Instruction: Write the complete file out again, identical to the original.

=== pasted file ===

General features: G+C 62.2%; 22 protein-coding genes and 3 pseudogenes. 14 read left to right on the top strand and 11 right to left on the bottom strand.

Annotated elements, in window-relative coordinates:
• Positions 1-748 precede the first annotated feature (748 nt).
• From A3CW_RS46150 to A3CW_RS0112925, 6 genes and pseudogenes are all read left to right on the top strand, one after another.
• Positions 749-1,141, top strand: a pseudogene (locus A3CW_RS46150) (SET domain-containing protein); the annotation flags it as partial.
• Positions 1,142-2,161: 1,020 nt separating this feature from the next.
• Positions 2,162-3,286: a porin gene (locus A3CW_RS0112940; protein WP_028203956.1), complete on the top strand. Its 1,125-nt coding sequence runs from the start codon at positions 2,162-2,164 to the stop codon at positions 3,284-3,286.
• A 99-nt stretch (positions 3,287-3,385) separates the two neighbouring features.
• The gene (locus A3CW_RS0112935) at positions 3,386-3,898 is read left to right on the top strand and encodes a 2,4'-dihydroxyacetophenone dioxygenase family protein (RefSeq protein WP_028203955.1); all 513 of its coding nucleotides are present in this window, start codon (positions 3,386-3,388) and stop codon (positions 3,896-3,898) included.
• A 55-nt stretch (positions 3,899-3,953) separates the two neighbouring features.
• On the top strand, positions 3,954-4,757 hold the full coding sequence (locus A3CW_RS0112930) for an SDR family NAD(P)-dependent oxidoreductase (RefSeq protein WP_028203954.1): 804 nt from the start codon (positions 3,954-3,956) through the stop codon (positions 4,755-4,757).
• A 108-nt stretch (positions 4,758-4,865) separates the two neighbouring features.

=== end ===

General features: G+C 62.2%; 22 protein-coding genes and 3 pseudogenes. 14 read left to right on the top strand and 11 right to left on the bottom strand.

Annotated elements, in window-relative coordinates:
• Positions 1-748 precede the first annotated feature (748 nt).
• From A3CW_RS46150 to A3CW_RS0112925, 6 genes and pseudogenes are all read left to right on the top strand, one after another.
• Positions 749-1,141, top strand: a pseudogene (locus A3CW_RS46150) (SET domain-containing protein); the annotation flags it as partial.
• Positions 1,142-2,161: 1,020 nt separating this feature from the next.
• Positions 2,162-3,286: a porin gene (locus A3CW_RS0112940; protein WP_028203956.1), complete on the top strand. Its 1,125-nt coding sequence runs from the start codon at positions 2,162-2,164 to the stop codon at positions 3,284-3,286.
• A 99-nt stretch (positions 3,287-3,385) separates the two neighbouring features.
• The gene (locus A3CW_RS0112935) at positions 3,386-3,898 is read left to right on the top strand and encodes a 2,4'-dihydroxyacetophenone dioxygenase family protein (RefSeq protein WP_028203955.1); all 513 of its coding nucleotides are present in this window, start codon (positions 3,386-3,388) and stop codon (positions 3,896-3,898) included.
• A 55-nt stretch (positions 3,899-3,953) separates the two neighbouring features.
• On the top strand, positions 3,954-4,757 hold the full coding sequence (locus A3CW_RS0112930) for an SDR family NAD(P)-dependent oxidoreductase (RefSeq protein WP_028203954.1): 804 nt from the start codon (positions 3,954-3,956) through the stop codon (positions 4,755-4,757).
• A 108-nt stretch (positions 4,758-4,865) separates the two neighbouring features.